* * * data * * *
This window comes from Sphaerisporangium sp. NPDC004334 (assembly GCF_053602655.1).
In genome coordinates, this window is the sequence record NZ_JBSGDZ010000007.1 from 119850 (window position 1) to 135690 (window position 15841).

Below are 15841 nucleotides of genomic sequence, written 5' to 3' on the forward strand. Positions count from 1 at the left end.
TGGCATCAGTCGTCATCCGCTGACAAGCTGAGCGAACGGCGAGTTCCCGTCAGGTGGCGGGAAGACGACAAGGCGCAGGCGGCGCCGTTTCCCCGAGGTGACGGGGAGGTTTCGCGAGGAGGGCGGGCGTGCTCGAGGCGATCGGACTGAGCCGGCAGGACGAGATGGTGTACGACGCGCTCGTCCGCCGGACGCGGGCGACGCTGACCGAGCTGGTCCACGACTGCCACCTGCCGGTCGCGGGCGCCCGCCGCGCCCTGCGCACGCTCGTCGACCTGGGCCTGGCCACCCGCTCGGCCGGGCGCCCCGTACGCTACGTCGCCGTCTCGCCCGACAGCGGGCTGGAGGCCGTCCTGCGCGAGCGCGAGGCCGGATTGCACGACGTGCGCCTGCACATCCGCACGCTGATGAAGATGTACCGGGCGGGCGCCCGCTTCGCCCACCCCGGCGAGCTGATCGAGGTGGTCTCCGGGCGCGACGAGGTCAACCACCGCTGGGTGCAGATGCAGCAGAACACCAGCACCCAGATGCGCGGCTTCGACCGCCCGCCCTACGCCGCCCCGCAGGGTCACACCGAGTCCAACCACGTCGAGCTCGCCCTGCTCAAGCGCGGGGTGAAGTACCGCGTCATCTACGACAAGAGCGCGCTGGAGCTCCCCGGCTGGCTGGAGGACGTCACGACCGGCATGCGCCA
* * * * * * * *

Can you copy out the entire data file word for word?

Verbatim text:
This window comes from Sphaerisporangium sp. NPDC004334 (assembly GCF_053602655.1).
In genome coordinates, this window is the sequence record NZ_JBSGDZ010000007.1 from 119850 (window position 1) to 135690 (window position 15841).

Below are 15841 nucleotides of genomic sequence, written 5' to 3' on the forward strand. Positions count from 1 at the left end.
TGGCATCAGTCGTCATCCGCTGACAAGCTGAGCGAACGGCGAGTTCCCGTCAGGTGGCGGGAAGACGACAAGGCGCAGGCGGCGCCGTTTCCCCGAGGTGACGGGGAGGTTTCGCGAGGAGGGCGGGCGTGCTCGAGGCGATCGGACTGAGCCGGCAGGACGAGATGGTGTACGACGCGCTCGTCCGCCGGACGCGGGCGACGCTGACCGAGCTGGTCCACGACTGCCACCTGCCGGTCGCGGGCGCCCGCCGCGCCCTGCGCACGCTCGTCGACCTGGGCCTGGCCACCCGCTCGGCCGGGCGCCCCGTACGCTACGTCGCCGTCTCGCCCGACAGCGGGCTGGAGGCCGTCCTGCGCGAGCGCGAGGCCGGATTGCACGACGTGCGCCTGCACATCCGCACGCTGATGAAGATGTACCGGGCGGGCGCCCGCTTCGCCCACCCCGGCGAGCTGATCGAGGTGGTCTCCGGGCGCGACGAGGTCAACCACCGCTGGGTGCAGATGCAGCAGAACACCAGCACCCAGATGCGCGGCTTCGACCGCCCGCCCTACGCCGCCCCGCAGGGTCACACCGAGTCCAACCACGTCGAGCTCGCCCTGCTCAAGCGCGGGGTGAAGTACCGCGTCATCTACGACAAGAGCGCGCTGGAGCTCCCCGGCTGGCTGGAGGACGTCACGACCGGCATGCGCCA